RESIDENTS fighting an application to convert a Stratford cinema into a hotel are funding equipment to monitor pollution levels in a bid to get the plans overturned.
Windsor Street resident Liz Willetts has called on environmental experts in an ongoing battle after the application to turn the Picturehouse cinema into an 81-room hotel was approved by Stratford District Council earlier this year.
The pensioner fears the hotel and building work will cause pollution levels in the already traffic-choked street to rocket.
She has already applied for a judicial review of the planning application, but it was refused leaving her with a bill of over £5,000 in legal fees.
But residents have now had equipment installed to measure nitrogen dioxide levels over the next three months.
Liz told the Observer: “It’s just one way of challenging the plans for this ugly, out-of-keeping building.
“Windsor Street is one of the busiest and one of the narrowest streets in town. There’s always a line of traffic with engines idling waiting from the junction at Greenhill Street.
“The council should have had air quality monitored to to see if increased traffic level would be acceptable. Instead they gave a verbal assurance that it is ‘unlikely impact’ which is nonsense.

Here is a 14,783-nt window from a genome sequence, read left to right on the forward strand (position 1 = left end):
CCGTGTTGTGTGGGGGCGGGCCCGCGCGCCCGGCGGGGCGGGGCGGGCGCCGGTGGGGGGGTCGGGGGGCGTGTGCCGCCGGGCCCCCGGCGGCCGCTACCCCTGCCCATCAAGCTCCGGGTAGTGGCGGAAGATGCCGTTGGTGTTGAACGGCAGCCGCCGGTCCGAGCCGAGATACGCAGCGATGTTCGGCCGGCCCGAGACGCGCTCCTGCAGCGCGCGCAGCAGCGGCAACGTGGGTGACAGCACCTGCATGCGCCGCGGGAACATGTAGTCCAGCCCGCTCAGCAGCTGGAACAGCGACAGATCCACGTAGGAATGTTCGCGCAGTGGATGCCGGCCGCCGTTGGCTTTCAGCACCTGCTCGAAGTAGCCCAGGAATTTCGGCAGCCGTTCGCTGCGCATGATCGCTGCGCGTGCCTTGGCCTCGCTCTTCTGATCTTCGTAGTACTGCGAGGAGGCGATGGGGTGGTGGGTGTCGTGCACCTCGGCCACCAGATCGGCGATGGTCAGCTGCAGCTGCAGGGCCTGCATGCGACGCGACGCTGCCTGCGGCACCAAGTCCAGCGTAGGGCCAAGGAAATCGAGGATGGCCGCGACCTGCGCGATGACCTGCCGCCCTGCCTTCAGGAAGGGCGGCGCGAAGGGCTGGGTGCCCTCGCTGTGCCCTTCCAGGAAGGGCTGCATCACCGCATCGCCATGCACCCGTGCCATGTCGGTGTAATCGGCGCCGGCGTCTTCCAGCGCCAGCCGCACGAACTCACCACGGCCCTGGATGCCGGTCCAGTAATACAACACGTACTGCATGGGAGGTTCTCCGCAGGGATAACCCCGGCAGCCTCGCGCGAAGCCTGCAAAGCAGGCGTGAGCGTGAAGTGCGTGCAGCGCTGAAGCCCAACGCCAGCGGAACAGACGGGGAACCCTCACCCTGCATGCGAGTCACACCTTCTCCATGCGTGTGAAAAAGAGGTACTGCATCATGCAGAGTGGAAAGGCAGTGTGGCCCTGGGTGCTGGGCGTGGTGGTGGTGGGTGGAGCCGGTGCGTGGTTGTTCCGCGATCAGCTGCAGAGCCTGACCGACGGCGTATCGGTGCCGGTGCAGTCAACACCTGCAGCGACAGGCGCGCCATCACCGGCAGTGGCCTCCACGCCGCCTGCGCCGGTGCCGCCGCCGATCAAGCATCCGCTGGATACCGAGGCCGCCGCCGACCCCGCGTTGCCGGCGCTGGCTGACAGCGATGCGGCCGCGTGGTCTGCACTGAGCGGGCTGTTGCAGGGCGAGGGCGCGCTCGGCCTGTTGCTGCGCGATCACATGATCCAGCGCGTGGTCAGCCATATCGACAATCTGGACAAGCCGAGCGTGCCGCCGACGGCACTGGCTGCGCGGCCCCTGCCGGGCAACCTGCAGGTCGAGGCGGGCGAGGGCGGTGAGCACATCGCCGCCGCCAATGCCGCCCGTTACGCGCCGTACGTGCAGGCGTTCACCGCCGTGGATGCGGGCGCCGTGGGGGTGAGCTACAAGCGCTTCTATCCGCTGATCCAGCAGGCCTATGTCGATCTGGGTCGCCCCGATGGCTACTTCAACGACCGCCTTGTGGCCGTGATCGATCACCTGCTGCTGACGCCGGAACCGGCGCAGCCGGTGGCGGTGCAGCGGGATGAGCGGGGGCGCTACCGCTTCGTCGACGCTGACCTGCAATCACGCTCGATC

“It’s ludicrous permission was given for this.”
Stratford was declared an Air Quality Management Area in 2010, leading to strategies being adopted in a bid to reduce pollution levels. A focus on nitrogen dioxide saw Greenhill Street – off the Windsor Street junction – identified as among the worst areas in the town.
The council has confirmed levels for nitrogen dioxide on busy roads in the town were still monitored annually – but not in Windsor Street – and recommendations were being met and gradually improving.
The council also confirmed it was not obligated to measure air quality when considering planning applications.
A spokeswoman told the Observer: “The traffic statement submitted with the application and accepted by Warwickshire Highways reports that there will be no on-site parking provision, with customers using public car parks. There is a small on site drop off area for customers. It is reported that the overall vehicle trip generation will be less than the former use of the site.
“As air quality assessments are informed by traffic assessments it follows that impact on air quality in this case is likely to be minimal.”
Residents have also raised road safety concerns, lack of parking for large delivery vehicles and the impact of building work on households and businesses.